This article explains the
UPDATE statement's Using Buffer algorithm.
Take the following table and query:
UPDATE employees SET salary = salary+100 WHERE salary < 2000;
Suppose the employees table has an index on the salary column, and the optimizer decides to use a range scan on that index.
The optimizer starts a range scan on the salary index. We find the first record Babatunde, 1000. If we do an on-the-fly update, we immediately instruct the storage engine to change this record to be Babatunde, 1000+100=1100.
Then we proceed to search for the next record, and find Jolana, 1050. We instruct the storage engine to update it to be Jolana, 1050+100=1150.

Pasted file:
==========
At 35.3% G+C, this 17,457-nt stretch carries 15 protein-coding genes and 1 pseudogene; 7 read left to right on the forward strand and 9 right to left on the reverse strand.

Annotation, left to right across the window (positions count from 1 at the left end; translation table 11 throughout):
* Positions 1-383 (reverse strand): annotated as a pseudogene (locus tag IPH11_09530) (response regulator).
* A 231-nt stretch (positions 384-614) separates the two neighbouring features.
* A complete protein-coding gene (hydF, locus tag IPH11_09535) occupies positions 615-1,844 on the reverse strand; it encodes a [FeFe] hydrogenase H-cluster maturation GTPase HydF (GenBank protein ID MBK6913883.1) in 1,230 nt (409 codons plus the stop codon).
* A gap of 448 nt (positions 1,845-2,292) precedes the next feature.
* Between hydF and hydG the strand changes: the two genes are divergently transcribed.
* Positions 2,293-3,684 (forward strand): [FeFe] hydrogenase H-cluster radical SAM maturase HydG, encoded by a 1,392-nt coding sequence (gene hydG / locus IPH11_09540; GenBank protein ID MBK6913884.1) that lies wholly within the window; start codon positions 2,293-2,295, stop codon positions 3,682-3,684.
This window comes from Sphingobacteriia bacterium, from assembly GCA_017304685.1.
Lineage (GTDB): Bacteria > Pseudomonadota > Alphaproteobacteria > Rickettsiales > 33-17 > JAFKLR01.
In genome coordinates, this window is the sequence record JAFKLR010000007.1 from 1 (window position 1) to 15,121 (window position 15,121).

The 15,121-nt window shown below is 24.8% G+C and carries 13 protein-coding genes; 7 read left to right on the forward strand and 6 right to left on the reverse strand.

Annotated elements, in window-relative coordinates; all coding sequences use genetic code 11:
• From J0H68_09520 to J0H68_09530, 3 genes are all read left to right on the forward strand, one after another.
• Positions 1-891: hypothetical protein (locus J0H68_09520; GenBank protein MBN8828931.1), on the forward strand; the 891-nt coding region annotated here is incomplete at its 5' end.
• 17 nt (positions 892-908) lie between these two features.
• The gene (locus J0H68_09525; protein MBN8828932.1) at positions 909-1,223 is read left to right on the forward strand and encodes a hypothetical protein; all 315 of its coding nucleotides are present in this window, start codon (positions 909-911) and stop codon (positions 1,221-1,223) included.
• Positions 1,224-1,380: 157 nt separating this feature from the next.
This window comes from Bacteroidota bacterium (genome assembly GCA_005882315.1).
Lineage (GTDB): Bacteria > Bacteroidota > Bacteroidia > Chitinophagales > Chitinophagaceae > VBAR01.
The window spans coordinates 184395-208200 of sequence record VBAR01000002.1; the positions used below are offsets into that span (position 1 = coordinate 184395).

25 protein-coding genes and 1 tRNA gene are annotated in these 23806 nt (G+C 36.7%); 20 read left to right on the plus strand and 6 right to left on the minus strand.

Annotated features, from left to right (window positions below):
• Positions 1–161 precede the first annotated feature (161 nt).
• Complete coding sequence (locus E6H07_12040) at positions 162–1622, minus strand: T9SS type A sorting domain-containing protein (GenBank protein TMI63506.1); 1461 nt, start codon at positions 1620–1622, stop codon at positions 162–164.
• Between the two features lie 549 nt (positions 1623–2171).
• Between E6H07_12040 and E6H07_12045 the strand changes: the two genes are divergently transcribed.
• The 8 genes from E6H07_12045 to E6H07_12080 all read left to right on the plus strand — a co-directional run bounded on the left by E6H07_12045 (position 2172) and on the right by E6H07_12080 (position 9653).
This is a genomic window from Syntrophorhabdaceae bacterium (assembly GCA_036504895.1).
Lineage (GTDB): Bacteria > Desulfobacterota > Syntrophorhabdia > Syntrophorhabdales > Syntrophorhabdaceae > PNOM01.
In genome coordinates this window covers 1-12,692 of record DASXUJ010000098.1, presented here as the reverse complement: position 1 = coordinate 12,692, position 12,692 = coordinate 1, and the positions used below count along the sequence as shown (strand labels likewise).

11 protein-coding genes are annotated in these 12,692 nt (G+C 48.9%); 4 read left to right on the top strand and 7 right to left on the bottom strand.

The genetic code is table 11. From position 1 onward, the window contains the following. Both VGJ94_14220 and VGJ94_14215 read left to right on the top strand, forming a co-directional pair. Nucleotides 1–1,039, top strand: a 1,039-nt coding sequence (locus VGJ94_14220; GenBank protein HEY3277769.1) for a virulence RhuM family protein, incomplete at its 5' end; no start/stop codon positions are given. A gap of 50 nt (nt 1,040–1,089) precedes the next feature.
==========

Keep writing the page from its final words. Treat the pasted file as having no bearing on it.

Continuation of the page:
Then we proceed to search for the next record ... and what happens next depends on the storage engine. In some storage engines, data changes are visible immediately, so we will find find the Babatunde, 1100 record that we wrote at the first step, modifying it again, giving Babatunde an undeserved raise. Then we will see Babatunde again and again, looping continually.
In order to prevent such situations, the optimizer checks whether the UPDATE statement is going to change key values for the keys it is using. In that case, it will use a different algorithm:
This way, each row will be updated only once.
EXPLAIN output indicates that the buffer as described above will be used. The algorithm has always been in use, but has only been made visible in the
EXPLAIN output since MariaDB 10.0.5.
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